A former Stormont health minister has said it should be an offence for doctors to deliberately withhold information.
Jim Wells pledged in 2015 to introduce a statutory duty of candour over patient safety. Within months he was forced from office and said he remained very bitter that allegations were "fabricated" against him.
Making the responsibility to be candid legally binding on health professionals was the primary recommendation of this week's Hyponatraemia Inquiry led by chairman Sir John O'Hara QC into the deaths of five children during hospital treatment.
Mr Wells said: "I would suggest that we go further and make it an offence, not only a duty of candour but to make it an offence to be proved to be deliberately withholding information, as clearly happened in this case.
"People had information which could have given answers and would have given the families some comfort and that information was deliberately withheld.
"That under what I was going to suggest (in 2015) would have effectively made it a criminal offence and that would have concentrated the minds of various clinicians who circled the wagons."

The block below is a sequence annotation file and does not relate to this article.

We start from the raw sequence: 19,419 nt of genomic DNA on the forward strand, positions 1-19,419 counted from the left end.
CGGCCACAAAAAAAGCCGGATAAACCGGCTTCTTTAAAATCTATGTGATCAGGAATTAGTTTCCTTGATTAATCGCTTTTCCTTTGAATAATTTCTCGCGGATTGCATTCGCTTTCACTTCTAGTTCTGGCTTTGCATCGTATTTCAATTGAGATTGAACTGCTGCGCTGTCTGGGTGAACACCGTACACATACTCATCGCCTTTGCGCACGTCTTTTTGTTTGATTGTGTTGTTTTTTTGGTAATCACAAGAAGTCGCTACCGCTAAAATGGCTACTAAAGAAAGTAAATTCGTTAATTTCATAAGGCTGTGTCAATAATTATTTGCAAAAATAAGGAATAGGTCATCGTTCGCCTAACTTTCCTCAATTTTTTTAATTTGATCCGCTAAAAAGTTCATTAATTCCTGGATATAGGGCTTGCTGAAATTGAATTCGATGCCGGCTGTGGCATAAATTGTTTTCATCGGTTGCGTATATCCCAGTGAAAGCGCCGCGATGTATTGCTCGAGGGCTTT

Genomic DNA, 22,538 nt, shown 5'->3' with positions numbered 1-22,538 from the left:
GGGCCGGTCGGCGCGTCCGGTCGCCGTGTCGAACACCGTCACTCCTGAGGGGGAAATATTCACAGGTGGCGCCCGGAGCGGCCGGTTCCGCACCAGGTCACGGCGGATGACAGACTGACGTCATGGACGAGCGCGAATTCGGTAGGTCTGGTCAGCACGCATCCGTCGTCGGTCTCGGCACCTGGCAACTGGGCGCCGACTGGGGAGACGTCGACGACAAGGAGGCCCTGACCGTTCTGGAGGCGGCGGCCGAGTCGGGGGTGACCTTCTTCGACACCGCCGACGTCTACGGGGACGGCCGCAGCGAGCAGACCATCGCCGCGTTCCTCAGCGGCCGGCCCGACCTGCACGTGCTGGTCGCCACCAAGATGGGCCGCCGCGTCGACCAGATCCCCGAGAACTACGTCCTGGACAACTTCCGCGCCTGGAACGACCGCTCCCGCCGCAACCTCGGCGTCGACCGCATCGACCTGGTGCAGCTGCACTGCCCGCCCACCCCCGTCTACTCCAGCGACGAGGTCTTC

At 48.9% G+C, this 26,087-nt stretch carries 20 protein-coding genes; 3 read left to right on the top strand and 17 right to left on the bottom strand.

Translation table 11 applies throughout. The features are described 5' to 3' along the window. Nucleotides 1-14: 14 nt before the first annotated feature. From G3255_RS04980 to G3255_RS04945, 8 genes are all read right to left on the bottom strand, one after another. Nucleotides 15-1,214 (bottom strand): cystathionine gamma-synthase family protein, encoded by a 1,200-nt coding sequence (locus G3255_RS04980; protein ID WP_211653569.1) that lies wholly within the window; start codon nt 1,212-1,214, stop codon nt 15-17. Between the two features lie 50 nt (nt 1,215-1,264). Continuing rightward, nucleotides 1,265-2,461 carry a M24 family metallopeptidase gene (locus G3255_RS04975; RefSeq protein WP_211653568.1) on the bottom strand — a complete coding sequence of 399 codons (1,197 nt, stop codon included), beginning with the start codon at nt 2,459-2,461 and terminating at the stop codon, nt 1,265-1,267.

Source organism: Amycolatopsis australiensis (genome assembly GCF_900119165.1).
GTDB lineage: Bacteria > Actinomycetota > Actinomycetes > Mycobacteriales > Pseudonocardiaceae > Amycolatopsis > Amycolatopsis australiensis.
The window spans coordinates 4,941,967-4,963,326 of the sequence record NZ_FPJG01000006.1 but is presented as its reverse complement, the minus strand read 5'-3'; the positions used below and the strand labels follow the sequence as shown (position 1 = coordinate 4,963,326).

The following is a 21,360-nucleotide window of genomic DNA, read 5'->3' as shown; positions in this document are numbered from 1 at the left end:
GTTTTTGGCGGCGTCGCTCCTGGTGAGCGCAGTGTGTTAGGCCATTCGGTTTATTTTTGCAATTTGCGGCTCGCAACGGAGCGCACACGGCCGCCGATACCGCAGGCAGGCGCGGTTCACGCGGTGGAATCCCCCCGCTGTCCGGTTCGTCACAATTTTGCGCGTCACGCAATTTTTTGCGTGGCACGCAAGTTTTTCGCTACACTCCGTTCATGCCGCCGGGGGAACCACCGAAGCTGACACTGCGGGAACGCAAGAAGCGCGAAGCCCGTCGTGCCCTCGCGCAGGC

Sir John heavily criticised the medical profession after finding that failures in patient care had been covered up.
The inquiry report urged medics to stop putting their own reputations first.
Mr Wells, a DUP Assembly member, said inquiries should be more focused and less complex in future.
He said he remained bitter about his ousting from office.
"I would love to have stayed long enough to have pursued this issue and here we are now three years later and there still is not the statutory duty which I think could have created an atmosphere where a lot of this may not have happened," he said.
"This whole inquiry has been a very bitter experience for the health service and has unveiled a culture and an attitude at the time which was very, very unhealthy."
He said the principle had been established in Great Britain that this duty of candour was going to happen.
The South Down Assembly member said there should be lessons learned from the aircraft industry where there is a statutory duty on aircrews to make mistakes public to prevent them from recurring.
He said the health of children was just as if not more important.
He added: "What must be particularly hurtful for the families is that this could have been avoided, some of these deaths could have been avoided, the Roberts case, the Ferguson case.
"Often when you make a mistake you at least make certain that the parents get some comfort from the fact that you have been open and honest and explained exactly what went wrong."
The Hyponatraemia Inquiry delivered its findings on Wednesday. It examined the deaths of five children, finding that four of them were avoidable.